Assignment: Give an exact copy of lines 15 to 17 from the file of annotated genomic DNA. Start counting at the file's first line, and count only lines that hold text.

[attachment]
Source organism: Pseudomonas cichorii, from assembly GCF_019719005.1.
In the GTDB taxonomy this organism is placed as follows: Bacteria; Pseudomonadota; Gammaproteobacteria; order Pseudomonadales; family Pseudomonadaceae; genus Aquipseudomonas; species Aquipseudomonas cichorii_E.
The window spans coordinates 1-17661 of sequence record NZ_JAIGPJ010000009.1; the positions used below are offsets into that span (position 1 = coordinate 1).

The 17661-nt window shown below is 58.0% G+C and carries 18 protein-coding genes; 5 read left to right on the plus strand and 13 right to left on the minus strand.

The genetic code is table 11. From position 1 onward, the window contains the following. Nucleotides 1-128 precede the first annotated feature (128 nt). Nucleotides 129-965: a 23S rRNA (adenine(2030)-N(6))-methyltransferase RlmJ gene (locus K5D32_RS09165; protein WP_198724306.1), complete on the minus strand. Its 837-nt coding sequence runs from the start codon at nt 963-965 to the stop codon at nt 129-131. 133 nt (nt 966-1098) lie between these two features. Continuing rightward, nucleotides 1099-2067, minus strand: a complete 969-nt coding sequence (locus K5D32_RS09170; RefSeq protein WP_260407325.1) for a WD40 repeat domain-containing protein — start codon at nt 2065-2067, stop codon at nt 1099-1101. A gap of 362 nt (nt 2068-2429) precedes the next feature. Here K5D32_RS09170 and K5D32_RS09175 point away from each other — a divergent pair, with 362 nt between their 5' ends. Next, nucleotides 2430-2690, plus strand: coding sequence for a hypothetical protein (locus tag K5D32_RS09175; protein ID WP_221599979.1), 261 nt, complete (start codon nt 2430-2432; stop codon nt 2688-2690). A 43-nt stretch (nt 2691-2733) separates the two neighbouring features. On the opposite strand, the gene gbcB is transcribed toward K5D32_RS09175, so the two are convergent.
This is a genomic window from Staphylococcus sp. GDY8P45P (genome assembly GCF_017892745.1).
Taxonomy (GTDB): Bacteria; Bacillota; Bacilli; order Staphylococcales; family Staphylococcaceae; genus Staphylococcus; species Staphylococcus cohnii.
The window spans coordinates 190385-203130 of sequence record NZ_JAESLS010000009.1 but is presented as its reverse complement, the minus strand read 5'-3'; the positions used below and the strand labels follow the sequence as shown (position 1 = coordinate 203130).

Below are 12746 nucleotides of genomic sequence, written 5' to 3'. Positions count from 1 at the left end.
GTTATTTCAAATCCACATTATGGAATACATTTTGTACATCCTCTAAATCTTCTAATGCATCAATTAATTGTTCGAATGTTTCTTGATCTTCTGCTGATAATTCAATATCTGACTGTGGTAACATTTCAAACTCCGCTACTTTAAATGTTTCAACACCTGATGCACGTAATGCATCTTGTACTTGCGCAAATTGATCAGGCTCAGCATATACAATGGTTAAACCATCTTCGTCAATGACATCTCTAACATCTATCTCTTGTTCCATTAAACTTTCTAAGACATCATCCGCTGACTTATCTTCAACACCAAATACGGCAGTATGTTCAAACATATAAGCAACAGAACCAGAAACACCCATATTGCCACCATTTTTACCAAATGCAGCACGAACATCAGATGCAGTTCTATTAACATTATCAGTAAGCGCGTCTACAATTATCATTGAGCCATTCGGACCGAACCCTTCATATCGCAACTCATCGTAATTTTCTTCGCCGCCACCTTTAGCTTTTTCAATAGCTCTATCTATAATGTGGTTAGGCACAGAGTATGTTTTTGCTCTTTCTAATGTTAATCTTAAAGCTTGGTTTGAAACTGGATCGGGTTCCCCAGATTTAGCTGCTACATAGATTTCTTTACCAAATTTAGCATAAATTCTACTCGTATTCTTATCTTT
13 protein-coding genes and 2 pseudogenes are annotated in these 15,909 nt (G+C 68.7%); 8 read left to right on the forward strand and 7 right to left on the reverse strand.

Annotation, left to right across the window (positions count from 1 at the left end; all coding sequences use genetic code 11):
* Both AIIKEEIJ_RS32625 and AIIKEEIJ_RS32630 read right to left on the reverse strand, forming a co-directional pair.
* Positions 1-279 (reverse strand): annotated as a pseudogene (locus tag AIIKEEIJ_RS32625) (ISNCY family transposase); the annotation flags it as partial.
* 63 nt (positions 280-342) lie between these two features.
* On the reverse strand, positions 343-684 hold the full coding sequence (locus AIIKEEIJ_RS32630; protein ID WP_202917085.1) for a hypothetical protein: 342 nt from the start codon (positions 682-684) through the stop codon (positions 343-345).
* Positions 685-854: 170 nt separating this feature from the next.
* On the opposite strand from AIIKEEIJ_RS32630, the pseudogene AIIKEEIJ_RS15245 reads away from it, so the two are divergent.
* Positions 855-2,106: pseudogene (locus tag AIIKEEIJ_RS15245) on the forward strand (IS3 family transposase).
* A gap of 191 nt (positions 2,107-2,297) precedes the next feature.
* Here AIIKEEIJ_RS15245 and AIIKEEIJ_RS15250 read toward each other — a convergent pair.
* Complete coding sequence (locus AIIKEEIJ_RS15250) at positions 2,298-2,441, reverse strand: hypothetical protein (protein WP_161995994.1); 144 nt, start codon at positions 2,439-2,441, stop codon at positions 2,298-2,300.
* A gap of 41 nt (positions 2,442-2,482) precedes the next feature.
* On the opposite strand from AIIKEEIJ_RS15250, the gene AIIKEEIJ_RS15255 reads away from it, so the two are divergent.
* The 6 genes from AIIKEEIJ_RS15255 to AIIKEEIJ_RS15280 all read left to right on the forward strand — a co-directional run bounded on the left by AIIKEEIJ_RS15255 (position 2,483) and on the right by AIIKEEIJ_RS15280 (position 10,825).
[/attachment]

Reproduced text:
* 63 nt (positions 280-342) lie between these two features.
* On the reverse strand, positions 343-684 hold the full coding sequence (locus AIIKEEIJ_RS32630; protein ID WP_202917085.1) for a hypothetical protein: 342 nt from the start codon (positions 682-684) through the stop codon (positions 343-345).
* Positions 685-854: 170 nt separating this feature from the next.